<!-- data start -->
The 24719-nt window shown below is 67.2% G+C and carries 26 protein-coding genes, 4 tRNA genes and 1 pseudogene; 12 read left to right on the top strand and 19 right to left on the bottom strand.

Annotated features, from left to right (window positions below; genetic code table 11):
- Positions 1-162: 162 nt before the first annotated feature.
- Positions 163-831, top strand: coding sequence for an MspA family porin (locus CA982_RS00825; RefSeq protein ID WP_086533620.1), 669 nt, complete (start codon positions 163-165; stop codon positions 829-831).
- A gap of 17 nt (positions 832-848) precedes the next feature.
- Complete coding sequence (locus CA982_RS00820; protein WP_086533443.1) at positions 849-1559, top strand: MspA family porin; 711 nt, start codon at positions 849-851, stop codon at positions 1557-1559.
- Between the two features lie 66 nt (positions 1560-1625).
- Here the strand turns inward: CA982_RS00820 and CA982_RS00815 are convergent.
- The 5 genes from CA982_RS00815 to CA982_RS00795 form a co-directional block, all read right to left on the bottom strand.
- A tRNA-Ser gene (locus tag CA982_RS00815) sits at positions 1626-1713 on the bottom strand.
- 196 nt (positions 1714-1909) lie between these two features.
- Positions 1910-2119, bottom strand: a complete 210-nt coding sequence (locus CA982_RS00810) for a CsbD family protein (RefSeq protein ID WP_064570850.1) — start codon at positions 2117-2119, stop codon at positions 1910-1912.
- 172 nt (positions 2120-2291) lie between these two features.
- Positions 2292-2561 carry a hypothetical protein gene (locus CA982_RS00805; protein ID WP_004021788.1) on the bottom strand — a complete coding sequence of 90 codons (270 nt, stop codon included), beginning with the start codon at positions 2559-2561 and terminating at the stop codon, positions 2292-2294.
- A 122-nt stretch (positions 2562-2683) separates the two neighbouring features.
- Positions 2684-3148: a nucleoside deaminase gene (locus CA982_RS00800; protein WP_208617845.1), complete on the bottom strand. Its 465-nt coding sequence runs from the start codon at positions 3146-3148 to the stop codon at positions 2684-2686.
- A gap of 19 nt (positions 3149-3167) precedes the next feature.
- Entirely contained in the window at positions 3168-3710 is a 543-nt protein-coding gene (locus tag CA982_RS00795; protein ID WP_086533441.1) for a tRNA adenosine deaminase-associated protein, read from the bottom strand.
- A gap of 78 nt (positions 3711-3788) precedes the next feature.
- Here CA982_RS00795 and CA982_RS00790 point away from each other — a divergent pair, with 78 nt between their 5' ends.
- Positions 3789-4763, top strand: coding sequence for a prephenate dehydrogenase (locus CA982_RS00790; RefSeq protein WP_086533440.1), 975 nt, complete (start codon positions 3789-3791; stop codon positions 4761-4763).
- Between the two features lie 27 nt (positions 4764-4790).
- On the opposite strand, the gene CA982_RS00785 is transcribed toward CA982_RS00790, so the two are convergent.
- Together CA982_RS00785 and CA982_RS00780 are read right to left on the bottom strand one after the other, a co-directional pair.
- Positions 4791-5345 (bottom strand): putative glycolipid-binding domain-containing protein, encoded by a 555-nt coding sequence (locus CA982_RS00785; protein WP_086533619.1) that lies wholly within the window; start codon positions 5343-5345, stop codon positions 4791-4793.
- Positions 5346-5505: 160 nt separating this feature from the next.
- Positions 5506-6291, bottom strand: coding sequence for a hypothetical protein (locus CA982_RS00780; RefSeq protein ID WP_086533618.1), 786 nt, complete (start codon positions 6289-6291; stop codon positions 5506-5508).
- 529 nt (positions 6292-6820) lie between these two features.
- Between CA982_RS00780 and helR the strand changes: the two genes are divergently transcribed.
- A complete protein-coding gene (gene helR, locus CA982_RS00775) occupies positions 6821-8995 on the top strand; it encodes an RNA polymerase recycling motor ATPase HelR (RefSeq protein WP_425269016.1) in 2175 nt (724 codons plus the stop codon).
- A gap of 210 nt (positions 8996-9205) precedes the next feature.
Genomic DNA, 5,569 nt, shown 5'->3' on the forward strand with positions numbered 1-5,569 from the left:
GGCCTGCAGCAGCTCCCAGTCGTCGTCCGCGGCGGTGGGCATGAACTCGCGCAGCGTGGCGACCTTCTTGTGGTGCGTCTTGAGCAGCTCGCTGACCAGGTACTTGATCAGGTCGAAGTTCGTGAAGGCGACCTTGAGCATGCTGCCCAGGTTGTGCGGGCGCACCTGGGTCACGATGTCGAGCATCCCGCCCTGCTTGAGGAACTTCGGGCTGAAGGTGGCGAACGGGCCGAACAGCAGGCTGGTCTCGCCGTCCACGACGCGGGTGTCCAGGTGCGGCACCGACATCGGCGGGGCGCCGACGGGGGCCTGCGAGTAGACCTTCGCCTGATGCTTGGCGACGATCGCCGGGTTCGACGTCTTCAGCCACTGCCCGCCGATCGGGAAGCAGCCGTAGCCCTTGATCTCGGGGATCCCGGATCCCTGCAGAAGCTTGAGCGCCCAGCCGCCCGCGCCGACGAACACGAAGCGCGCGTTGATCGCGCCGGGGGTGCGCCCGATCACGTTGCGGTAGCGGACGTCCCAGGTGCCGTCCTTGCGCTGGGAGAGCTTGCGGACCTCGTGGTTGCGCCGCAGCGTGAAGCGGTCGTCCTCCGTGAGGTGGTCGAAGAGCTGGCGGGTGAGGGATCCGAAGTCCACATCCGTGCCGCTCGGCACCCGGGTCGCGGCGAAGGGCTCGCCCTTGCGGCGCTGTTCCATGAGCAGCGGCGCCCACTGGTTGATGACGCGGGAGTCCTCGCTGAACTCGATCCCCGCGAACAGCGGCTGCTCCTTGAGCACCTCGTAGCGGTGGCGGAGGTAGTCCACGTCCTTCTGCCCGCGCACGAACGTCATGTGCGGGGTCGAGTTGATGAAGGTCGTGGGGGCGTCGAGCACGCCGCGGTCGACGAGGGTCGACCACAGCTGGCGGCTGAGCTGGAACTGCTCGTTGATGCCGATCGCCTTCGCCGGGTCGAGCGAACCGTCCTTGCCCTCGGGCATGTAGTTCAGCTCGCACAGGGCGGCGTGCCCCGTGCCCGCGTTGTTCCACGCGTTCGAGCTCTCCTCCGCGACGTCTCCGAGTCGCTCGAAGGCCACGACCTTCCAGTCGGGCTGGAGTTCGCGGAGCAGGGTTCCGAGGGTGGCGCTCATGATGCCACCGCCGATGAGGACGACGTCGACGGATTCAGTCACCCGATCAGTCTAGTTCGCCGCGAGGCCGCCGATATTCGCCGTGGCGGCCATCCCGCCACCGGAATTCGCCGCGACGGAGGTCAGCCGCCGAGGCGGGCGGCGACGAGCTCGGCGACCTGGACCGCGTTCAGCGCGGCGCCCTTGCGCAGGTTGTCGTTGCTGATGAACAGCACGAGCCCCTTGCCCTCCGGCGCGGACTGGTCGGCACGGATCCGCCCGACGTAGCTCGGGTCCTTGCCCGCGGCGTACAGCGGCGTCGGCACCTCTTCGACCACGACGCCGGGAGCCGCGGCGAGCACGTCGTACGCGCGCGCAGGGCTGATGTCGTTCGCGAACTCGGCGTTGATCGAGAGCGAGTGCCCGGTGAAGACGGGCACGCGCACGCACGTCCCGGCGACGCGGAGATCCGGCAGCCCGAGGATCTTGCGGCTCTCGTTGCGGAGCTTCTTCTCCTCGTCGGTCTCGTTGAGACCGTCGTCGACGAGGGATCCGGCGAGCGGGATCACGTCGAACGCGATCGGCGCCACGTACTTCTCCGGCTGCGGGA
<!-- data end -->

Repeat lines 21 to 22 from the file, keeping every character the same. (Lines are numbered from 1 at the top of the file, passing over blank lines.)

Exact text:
- Positions 3789-4763, top strand: coding sequence for a prephenate dehydrogenase (locus CA982_RS00790; RefSeq protein WP_086533440.1), 975 nt, complete (start codon positions 3789-3791; stop codon positions 4761-4763).
- Between the two features lie 27 nt (positions 4764-4790).